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Silver Birch (Betula pendula)

A General Characteristics / ID Tips

Another common site in most parks, woodlands and countryside, Silver Birch is a visually striking medium-sized deciduous tree.  Capable of reaching 30m in height in maturity, with a light, drooping canopy and triangular leaves.  Perhaps most easily identified by the familiar white bark which sheds in layers like tissue paper and becomes increasingly black and rugged with age.

The species is also monoecious, meaning both male and female reproductive parts (i.e. catkins) occur on the same tree.  Male catkins are long, yellowy-brown in colour and hang down in pairs or groups of four.  Meanwhile the female counterparts are smaller, short, bright green and erect.

History and Culture

In early Celtic mythology, the Silver Birch was a symbol of renewal and purification.  At the start of the year, bundles of birch twigs were used to drive out the spirits of the year just gone.  Even today, gardeners will use the besom, or broom, of birch to ‘purify’ their gardens.

It is also believed to symbolise love and fertility.  Scottish Highland folklore holds that a barren cow herded with a birch stick will become fertile and pregnant cows will bear healthy calves under the influence of birch.


Silver birch is commonly planted in parks and gardens for its amenity value. It is also grown commercially for forest products such as lumber and pulp.

The wood of Silver Birch is pale in colour, with a light reddish-brown heartwood, and is used in making furniture, plywood, veneers, skis and kitchen utensils.  It also works well as firewood, albeit very quickly consumed.  Historically, the bark was also used for tanning and can be heated to extract the resin which makes an excellent waterproof glue.

Photo credit: Ben Jones, Arboricultural Consultant (Author)

In spring, large quantities of sap rise up the trunk and can be tapped.  It contains around 1% sugars and can be drunk fresh, concentrated via evaporation or even fermented into ‘wine’.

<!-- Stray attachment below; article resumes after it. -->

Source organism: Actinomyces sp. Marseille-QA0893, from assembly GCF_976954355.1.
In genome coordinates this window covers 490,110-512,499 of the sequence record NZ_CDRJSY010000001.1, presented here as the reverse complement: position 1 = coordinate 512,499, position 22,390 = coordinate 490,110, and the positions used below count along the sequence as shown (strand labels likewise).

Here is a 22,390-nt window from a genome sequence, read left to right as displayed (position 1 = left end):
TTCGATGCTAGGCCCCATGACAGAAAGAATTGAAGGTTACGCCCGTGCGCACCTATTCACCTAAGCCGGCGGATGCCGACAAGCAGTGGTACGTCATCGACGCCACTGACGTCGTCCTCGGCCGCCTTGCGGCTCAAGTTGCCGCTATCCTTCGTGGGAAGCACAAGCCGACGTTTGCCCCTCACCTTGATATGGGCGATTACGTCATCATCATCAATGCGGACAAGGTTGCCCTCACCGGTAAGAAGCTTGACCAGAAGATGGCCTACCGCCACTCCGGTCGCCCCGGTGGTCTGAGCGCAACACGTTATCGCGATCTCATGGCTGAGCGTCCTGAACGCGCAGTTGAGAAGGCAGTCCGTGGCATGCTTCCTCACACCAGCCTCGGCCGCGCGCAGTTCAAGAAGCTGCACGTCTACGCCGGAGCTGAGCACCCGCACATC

The light, open canopy of Silver Birch is also beneficial to grasses, mosses, wood anemones and other ground level floral species. It also provides food and habitat for over 300 insect species and provides nesting opportunities for woodpeckers and other hole-nesting birds.

Did You Know?

The Silver Birch is the national tree of Finland.  Indeed, for a truly relaxing experience, visit the Finnish saunas; where leafy, fragrant bunches of young Silver Birch boughs are used to gently beat oneself while bathing!

Photo credit:

Care and Preservation

As a pioneer species, Silver Birch will typically colonise a wide range of habitats with little encouragement. They establish particularly well when planted in small groups or as a multi-stemmed specimen.  For best results, choose a moist but well-drained soil with full or partial sun.

Silver Birch can be propagated by seed, softwood, cuttings or grafting and are best managed with light pruning in late summer or early autumn.  Avoid pruning in late winter as this is known to cause ‘bleeding’.

Threats and Conservation

Silver Birch is currently listed as a species of Least Concern on the IUCN Red List.  However, the species does still suffer from threats both natural and man-made.

Planted birch trees are susceptible to birch dieback, believed to be caused by two fungal pathogens; Marssonina betulae and Anisogramma virgultorum.  However, naturally regenerated birch (i.e. those germinated from fallen tree seeds) appear less prone to the disease.

Pests of the Silver Birch include sawflies, aphids and leaf-mining sawflies.  Foliage ‘rust’ may also be a problem, however good horticultural practices are thought to be a key measure in preventing the spread of the fungal pathogens involved.

Final Thoughts

A pale and slender symbol of purity, the Silver Birch appears on land as a pioneer and is prized for its restorative and purifying abilities.

Often overlooked due to its ubiquitous distribution and pioneer tendencies, the species is a quiet and unassuming feature in a wide range of habitats with ties to our history, culture and environment.

Photo credit: Ben Jones, Arboricultural Consultant (Author)

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